Dissecting Pete Kelich's stat line at the end of his first season of professional ball, one finds one outstanding number after another, all of which are believable and have precedence.

Then one stop on that stat line causes the reader to pause and say, "Nah. Can't be."

Kelich, a 2009 Jackson High School graduate who went on to post four outstanding years on the mound for Bryant College in Rhode Island, has elevated his stock immeasurably with the kind of pinpoint control and dominance that makes scouts drool.

The right-hander was 7-1 with a 1.40 ERA for the San Diego Padres affiliate in the rookie level Arizona League this past summer. Sure those numbers grab one's attention, but check out the rest of Kelich's line. He struck out 69 batters and walked one in 58 innings-pitched. Go back and look at that number again. Kelich walked one - a single batter - in 58 innings-pitched.

"Pete is an awesome kid," said Frank Malta, Kelich's high school coach at Jackson. "He's such a competitor. He's tough. Nothing fazes him and he's a hard worker."

Kelich made 13 appearances in the Arizona Rookie League, 10 of them starts. He pitched a complete game and, in those 58 innings, permitted just 43 hits, 14 runs, nine of which were earned, and posted a 0.759 WHIP (walks and hits-per-innings-pitched). He averaged 10.7 strikeouts and 0.2 walks per-nine innings.

"I'll be honest, I just really went with the mindset I was going to challenge every batter," said Kelich. "If I got in 2-0 or 3-0 counts, I threw a BP fastball. Having played shortstop in high school and knowing pitching from a hitter's perspective, I know pitching is hard to hit. Hitting a baseball is the hardest things to do in sports. Throwing a quality pitch, not necessarily a perfect pitch, is often good enough to get an out."

Kelich was drafted by the Padres in the 38th round of Major League Baseball's First-Year Players Draft on June 8 after a senior season at Bryant in which he went 7-4 with a 2.49 ERA . He struck out 89 batters and walked just 19 in 97.2 innings. That capped a college career during which Kelich went 30-11, setting a school record for victories. He also set the Bryant school record with 273 strikeouts. His 335.2 career innings is second all-time at Bryant.

While Kelich's college career showed consistent improvement in his first two years and dominance in his final two years, he says a turning point occurred during his junior campaign, thanks to the development of a new pitch.

"I developed a cutter, which some people call a hard slider," Kelich said "I throw it at about 84-87 and can use it with different speeds. It's become my out pitch."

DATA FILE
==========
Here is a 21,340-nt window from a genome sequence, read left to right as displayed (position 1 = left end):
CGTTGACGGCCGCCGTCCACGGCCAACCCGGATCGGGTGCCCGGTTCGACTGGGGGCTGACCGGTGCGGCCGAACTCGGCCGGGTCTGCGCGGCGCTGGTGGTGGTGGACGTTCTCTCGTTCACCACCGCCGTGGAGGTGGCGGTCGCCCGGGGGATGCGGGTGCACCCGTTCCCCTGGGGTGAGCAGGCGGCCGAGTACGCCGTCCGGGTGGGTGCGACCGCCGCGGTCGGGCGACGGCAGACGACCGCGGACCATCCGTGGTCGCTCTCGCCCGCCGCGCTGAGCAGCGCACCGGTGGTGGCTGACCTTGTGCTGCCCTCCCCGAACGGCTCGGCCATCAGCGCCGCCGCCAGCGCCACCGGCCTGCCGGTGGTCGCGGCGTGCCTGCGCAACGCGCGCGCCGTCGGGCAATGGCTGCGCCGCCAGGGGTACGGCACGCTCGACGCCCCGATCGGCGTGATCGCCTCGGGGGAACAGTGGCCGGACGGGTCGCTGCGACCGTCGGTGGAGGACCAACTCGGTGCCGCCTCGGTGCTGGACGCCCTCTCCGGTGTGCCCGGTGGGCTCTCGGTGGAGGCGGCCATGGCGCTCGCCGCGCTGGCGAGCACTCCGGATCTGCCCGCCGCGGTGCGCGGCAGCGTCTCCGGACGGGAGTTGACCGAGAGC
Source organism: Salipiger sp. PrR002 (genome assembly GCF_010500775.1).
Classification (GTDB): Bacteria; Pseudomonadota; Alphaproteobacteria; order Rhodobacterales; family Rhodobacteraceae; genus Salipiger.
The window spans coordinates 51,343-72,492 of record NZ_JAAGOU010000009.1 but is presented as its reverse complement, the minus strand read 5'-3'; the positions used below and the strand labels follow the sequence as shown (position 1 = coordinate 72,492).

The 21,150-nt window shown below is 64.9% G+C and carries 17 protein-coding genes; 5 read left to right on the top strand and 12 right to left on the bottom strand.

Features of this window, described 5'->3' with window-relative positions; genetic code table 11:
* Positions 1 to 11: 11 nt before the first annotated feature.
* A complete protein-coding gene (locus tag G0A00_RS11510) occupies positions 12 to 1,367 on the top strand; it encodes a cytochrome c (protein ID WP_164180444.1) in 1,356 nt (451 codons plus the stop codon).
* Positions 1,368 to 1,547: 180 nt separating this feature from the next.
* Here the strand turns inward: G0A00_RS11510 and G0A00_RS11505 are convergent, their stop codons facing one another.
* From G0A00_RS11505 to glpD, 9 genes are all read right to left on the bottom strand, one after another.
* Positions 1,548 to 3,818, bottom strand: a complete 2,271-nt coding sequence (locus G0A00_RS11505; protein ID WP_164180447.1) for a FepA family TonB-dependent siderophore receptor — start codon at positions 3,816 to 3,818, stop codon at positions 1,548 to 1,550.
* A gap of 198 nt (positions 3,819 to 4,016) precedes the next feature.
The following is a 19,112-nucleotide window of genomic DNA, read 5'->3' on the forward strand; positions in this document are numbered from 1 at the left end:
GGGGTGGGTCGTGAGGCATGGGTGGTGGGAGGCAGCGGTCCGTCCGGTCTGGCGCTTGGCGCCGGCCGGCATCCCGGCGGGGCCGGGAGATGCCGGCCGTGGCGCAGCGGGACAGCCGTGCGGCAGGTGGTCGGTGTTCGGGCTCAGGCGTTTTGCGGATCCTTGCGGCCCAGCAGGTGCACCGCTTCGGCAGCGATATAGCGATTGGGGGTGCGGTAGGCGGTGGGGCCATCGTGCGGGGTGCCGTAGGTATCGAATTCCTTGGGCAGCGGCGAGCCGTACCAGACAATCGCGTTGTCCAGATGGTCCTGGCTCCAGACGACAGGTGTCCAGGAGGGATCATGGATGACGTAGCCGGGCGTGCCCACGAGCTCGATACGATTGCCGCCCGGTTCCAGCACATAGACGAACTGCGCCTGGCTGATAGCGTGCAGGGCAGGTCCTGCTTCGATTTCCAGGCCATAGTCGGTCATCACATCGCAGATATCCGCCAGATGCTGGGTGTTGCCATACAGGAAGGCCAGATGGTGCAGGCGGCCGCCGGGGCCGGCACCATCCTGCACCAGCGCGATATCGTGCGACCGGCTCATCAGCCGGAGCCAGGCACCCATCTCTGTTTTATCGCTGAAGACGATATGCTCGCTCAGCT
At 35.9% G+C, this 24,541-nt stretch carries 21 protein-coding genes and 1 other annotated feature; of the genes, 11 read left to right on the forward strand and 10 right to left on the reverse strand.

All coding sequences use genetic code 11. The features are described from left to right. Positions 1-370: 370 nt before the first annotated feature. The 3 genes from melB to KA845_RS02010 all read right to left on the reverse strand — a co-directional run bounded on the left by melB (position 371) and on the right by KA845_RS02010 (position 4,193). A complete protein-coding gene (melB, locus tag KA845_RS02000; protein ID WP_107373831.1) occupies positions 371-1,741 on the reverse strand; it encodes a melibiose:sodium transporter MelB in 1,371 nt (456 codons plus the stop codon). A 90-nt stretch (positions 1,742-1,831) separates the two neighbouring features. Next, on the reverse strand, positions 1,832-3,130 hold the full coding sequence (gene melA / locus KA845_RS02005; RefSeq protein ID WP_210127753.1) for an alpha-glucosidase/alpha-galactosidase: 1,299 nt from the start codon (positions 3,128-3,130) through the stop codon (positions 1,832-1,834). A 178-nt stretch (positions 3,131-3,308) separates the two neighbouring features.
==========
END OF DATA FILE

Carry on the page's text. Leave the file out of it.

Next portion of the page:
Kelich's fastball sits at 88-91 miles per-hour but he has hit 93 on the gun. He also throws a slower slider, at 78-80, that he calls, "my get-me-over pitch" and has made great leaps with his change-up. That change-up has given lefty batters a lot more to think about when facing Kelich.

He credits former major league pitcher Nelson Cruz, one of his coaches in rookie ball, for helping him develop the change-up. "He and Pedro Martinez had the best change-ups in baseball at one time," Kelich said. There was also a subtle change in Kelich's transition to pro ball that helped inject life into his change-up.

"The seams on the baseball in pro ball are smaller than the seams on the ball we used in college," Kelich said. "The ball we use in the pros actually feels smaller in my hand because of the seams. I have complete confidence in my change-up now and it has better sinking action."

Kelich was an all-around standout in high school for Jackson, a Group 4 power since the arrival of coach Malta. Kelich played shortstop and pitched Jackson to the championship of the highly competitive Shore Conference Tournament. Kelich was selected to play in the N.J. Coach's Senior All-Star Game and was named to both the All-Shore Conference and the All-Group 4 teams in 2009.

He is no worse for the wear after a college season and professional summer in which he pitched a combined 175 innings.

"My body felt good at the end of the season," said the 6-2, 185-pound Kelich. "I credit our strength and conditioning coach for that. But I'd like to put on five to 10 pounds this off-season."

Kelich expects to move up to the Padres full-season Class-A level in Fort Wayne, Indiana at the start of next season.

"My pitching coach felt I could go as high as High-A ball in Lake Eisinore, California."

Kelich, who has moved to Massachusetts in the off-season, is bound to continue to turn heads with his aggressive approach with hitters and his pinpoint control.

"I told myself when I got to pro ball I wasn't going to be scared," Kelich said. "I was going to pitch like I did in college."